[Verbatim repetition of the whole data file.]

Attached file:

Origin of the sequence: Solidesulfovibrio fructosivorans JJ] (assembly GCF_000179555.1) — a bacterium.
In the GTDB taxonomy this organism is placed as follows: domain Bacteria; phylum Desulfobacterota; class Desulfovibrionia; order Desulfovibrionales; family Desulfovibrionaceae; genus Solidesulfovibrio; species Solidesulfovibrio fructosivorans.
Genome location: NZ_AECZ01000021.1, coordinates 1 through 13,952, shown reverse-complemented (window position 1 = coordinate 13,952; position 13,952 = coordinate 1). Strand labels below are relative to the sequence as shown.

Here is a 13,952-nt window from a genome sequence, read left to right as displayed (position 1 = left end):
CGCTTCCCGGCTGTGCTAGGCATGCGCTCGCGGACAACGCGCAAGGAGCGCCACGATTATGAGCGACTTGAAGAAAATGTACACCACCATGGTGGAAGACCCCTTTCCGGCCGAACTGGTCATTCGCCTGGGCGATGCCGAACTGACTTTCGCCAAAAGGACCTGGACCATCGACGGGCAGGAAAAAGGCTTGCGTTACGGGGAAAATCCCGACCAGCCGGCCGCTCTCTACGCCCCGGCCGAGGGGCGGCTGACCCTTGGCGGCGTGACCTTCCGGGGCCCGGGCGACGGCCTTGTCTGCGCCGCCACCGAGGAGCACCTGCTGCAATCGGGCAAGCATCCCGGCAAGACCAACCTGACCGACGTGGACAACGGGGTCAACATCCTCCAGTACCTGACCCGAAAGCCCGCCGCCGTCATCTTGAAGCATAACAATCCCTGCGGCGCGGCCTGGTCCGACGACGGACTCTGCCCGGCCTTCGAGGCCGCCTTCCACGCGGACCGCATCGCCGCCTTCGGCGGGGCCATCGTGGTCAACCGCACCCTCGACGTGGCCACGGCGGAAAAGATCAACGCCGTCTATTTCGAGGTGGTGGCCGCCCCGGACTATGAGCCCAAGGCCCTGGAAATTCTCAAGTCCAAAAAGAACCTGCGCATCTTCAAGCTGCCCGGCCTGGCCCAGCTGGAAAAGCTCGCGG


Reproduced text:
Origin of the sequence: Solidesulfovibrio fructosivorans JJ] (assembly GCF_000179555.1) — a bacterium.
In the GTDB taxonomy this organism is placed as follows: domain Bacteria; phylum Desulfobacterota; class Desulfovibrionia; order Desulfovibrionales; family Desulfovibrionaceae; genus Solidesulfovibrio; species Solidesulfovibrio fructosivorans.
Genome location: NZ_AECZ01000021.1, coordinates 1 through 13,952, shown reverse-complemented (window position 1 = coordinate 13,952; position 13,952 = coordinate 1). Strand labels below are relative to the sequence as shown.

Here is a 13,952-nt window from a genome sequence, read left to right as displayed (position 1 = left end):
CGCTTCCCGGCTGTGCTAGGCATGCGCTCGCGGACAACGCGCAAGGAGCGCCACGATTATGAGCGACTTGAAGAAAATGTACACCACCATGGTGGAAGACCCCTTTCCGGCCGAACTGGTCATTCGCCTGGGCGATGCCGAACTGACTTTCGCCAAAAGGACCTGGACCATCGACGGGCAGGAAAAAGGCTTGCGTTACGGGGAAAATCCCGACCAGCCGGCCGCTCTCTACGCCCCGGCCGAGGGGCGGCTGACCCTTGGCGGCGTGACCTTCCGGGGCCCGGGCGACGGCCTTGTCTGCGCCGCCACCGAGGAGCACCTGCTGCAATCGGGCAAGCATCCCGGCAAGACCAACCTGACCGACGTGGACAACGGGGTCAACATCCTCCAGTACCTGACCCGAAAGCCCGCCGCCGTCATCTTGAAGCATAACAATCCCTGCGGCGCGGCCTGGTCCGACGACGGACTCTGCCCGGCCTTCGAGGCCGCCTTCCACGCGGACCGCATCGCCGCCTTCGGCGGGGCCATCGTGGTCAACCGCACCCTCGACGTGGCCACGGCGGAAAAGATCAACGCCGTCTATTTCGAGGTGGTGGCCGCCCCGGACTATGAGCCCAAGGCCCTGGAAATTCTCAAGTCCAAAAAGAACCTGCGCATCTTCAAGCTGCCCGGCCTGGCCCAGCTGGAAAAGCTCGCGG